Friday, February 25, 2022

Beth Hart - A Tribute To Led Zeppelin

What’s the point of this album?
The story goes that one day during the recording of Beth Hart’s last album, 2019's outstanding War In My Mind, when Hart gave a spur of the moment rendition of ‘Whole Lotta Love’.  Her producer, Rob Cavallo, was so impressed he suggested she do a complete Zeppelin album.  Hart said no, on the grounds that she’d need to be at her most enraged to deliver the necessary vocals. Whether being incandescent is a must to sing all of these songs is a moot point (‘Rain Song’, anyone?), but after living through Covid for a while, Hart decided she was pissed off enough to go for it.
Which is all very interesting, but it doesn’t really answer my question.
Beth Hart gets ready to bring it on home
Pic by Roxanne de Roode
Tribute albums come in different shapes and sizes.  Sometimes an artist will revisit the work of an earlier act, encouraging their own fans to follow them in a voyage of discovery.  Well let’s face it, that doesn’t apply here, ‘cause Zeppelin don’t need anyone’s help to be discovered.  Sometimes a gaggle of artists will come together to compile their distinct takes on tracks by the original – as actually happened a few years back on a tribute to Physical Graffiti put together by Mojo magazine, and quite good it was too.  Obviously that’s not happening here though, as it’s just Beth Hart and a core band, with no sprinklings of guests.  Or an artist could take the opportunity to reinterpret the work of their inspiration – if Beth Hart were to re-do Zep with a piano-led, stripped-back approach for example.  But that ain’t this album.  This is a collection of Zeppelin songs that remain the same, pretty much, without many detours or deviations.
Don’t get me wrong.  I’m not saying that A Tribute To Led Zeppelin is a “bad” album.  Beth Hart is too good a singer, and her supporting cast are too switched on, for that to happen.  In fact Hart often succeeds in channelling Robert Plant’s tones to an uncanny degree.  Witness the way she replicates Plant’s slipping and sliding phrasing on the brightly funky ‘The Crunge’, for example – though wisely she goes for a less anglicised conclusion about the “confounded bridge”.  And if Hart doesn’t depart much from the original template, the same is often true of the guitar work by producer Cavallo and Tim Pierce, very much following Jimmy Page’s lead in the post-bridge solo of ‘Whole Lotta Love’, and also in the solos on ‘Black Dog’ and ‘Good Times Bad Times’ to pick just three examples.  Oh yeah, and drummers Dorian Crozier and Matt Laug pay thorough homage to those signature Bonzo drum patterns, not least when ‘Stairway To Heaven’ takes flight.  That’s a critical step, I reckon, in terms of whether you opt to follow in the path of the originals, or go in search of a different road.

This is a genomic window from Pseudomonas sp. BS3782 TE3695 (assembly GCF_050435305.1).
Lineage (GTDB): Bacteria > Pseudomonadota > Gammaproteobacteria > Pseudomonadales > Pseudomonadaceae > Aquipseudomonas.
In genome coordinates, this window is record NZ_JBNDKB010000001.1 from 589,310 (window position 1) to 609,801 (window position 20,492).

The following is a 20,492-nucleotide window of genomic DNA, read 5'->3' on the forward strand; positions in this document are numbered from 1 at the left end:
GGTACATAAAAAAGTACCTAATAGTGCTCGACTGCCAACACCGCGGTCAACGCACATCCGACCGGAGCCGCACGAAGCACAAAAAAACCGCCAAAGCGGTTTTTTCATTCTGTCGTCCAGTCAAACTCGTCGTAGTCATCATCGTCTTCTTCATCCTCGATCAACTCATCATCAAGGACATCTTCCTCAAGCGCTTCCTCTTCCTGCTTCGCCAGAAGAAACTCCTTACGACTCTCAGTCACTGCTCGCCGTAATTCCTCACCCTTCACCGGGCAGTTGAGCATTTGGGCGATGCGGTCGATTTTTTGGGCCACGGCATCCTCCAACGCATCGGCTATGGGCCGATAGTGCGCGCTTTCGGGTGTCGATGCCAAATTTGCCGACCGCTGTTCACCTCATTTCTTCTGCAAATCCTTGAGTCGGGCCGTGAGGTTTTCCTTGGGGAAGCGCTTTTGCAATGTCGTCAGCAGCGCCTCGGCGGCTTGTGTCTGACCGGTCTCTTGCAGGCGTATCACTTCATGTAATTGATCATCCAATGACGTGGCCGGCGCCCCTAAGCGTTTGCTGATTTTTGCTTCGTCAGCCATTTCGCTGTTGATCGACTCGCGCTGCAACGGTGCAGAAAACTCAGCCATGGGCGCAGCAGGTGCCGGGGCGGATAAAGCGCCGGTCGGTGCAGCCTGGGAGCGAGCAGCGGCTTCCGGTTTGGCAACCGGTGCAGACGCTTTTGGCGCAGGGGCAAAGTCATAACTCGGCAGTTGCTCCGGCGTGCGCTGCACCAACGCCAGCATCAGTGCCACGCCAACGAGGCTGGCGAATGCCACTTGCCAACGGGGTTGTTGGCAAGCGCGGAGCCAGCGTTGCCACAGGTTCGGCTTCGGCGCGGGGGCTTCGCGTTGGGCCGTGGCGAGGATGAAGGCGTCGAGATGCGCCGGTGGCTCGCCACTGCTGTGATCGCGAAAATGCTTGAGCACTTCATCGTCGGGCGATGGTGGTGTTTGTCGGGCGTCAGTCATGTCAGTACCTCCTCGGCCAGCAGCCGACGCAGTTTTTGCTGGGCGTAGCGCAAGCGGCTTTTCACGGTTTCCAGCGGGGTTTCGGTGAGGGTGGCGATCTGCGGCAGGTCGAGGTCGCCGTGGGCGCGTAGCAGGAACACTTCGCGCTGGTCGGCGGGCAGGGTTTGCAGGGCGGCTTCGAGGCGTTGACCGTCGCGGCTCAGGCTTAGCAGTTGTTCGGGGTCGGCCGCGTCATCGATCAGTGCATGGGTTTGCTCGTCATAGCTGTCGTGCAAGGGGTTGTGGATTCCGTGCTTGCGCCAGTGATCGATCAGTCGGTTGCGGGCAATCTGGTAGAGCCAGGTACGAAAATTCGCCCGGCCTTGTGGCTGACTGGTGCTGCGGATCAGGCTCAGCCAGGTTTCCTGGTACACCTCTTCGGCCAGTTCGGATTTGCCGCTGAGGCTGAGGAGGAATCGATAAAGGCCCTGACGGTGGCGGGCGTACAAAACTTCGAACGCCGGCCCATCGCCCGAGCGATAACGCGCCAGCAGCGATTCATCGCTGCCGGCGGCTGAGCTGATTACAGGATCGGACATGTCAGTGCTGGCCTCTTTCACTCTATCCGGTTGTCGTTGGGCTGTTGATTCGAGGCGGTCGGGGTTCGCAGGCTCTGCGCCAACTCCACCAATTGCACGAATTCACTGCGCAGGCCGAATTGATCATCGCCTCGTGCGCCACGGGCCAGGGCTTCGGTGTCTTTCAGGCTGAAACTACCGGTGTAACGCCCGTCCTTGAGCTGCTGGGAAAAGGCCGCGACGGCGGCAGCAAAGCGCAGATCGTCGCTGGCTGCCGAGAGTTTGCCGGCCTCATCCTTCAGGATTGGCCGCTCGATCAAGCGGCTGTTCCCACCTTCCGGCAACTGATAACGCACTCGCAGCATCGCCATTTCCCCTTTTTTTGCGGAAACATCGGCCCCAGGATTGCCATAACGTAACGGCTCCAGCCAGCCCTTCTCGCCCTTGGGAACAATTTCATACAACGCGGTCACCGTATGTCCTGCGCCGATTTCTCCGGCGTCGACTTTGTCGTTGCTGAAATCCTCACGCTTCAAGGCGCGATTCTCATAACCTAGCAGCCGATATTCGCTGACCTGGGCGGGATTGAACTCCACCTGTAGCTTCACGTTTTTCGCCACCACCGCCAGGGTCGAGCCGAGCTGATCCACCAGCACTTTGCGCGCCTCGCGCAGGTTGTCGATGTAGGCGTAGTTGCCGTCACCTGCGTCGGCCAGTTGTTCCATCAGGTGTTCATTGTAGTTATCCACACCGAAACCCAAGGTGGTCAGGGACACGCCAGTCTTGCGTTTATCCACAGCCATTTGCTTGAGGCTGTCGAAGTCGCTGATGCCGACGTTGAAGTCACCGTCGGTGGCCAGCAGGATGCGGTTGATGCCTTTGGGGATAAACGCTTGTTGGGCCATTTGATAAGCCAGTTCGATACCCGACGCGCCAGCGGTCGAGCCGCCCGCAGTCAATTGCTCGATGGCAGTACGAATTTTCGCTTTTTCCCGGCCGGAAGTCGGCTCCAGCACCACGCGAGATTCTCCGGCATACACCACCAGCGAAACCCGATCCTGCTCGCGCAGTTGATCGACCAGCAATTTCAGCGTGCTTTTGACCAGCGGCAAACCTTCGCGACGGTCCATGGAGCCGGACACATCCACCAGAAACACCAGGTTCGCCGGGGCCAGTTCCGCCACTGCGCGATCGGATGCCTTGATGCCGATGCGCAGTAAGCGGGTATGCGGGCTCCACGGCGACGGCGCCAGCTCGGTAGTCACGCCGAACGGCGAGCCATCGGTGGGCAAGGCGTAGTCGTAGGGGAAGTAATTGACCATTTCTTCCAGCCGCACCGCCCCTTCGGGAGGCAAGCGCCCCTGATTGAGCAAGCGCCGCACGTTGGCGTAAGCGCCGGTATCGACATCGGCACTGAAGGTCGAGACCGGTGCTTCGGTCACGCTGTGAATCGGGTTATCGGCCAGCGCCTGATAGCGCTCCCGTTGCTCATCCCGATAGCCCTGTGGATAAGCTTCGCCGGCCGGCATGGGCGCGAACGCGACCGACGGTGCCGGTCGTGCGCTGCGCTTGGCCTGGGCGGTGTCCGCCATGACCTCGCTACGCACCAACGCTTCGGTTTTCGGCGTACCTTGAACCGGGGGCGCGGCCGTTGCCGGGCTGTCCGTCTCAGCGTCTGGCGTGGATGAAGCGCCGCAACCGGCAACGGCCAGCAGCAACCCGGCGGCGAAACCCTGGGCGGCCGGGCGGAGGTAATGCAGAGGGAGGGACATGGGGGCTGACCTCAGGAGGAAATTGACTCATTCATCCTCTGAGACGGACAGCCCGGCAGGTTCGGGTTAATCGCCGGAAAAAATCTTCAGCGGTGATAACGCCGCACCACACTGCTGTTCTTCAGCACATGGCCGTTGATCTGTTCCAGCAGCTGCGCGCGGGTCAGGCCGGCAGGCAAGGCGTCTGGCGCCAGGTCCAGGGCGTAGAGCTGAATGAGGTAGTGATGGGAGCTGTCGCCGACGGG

But if the overall vibe is essentially “Zeppelin Redux”, there is one significant point of difference, namely the excellent orchestral arrangements by David Campbell.  These are utilised across the piece, adding fresh textures and hues to good effect.  A notable example is the use of strings on the spooky segment of ‘Whole Lotta Love’, which becomes less electronic and more organic.  But strings aren’t the end of it.  Horns swell to herald the guitar solo on ‘Stairway’, and they pop up discreetly on ‘Rain Song’ too, blending with strings and piano in a beautiful arrangement that lives up to the classic original without gilding the lily.
There are a couple of so-called medleys in the form of ‘Dancing Days’ paired with ‘When The Levee Breaks’, and ‘No Quarter’ being partnered by ‘Babe I’m Gonna Leave You’, though neither instance surfaces any illuminating connection.  In the first case, in particular, ‘Dancing Days’ doesn’t so much segue into ‘. . . Levee’ as abruptly collide with it.  But ‘No Quarter’ piques the interest with John Paul Jones’ synthesizer piano part transposed to guitar, and Hart offering a less murky, creepy vocal than Plant's original.
Full marks to producer Rob Cavallo and engineer Doug McKean for the excellent sound throughout, typified by the clarity of ‘Kashmir’, filled out by the orchestra with some additional embellishments and depth, and with a top drawer vocal from Hart that underlines her capacity to handle this stuff.
I’m still left with that question though – what purpose does A Tribute To Led Zeppelin serve?  I dare say there’s a Venn diagram where ardent Beth Hart admirers and Zeppelin fanatics intersect, and they may salivate over it.  But while I enjoyed it well enough, it doesn’t offer enough fresh insights to make it a must-listen for the future.  That though, is perhaps nobody’s problem but mine.
A Tribute To Led Zeppelin is released by Provogue Records/Mascot Label Group on 25 February, and can be ordered here.

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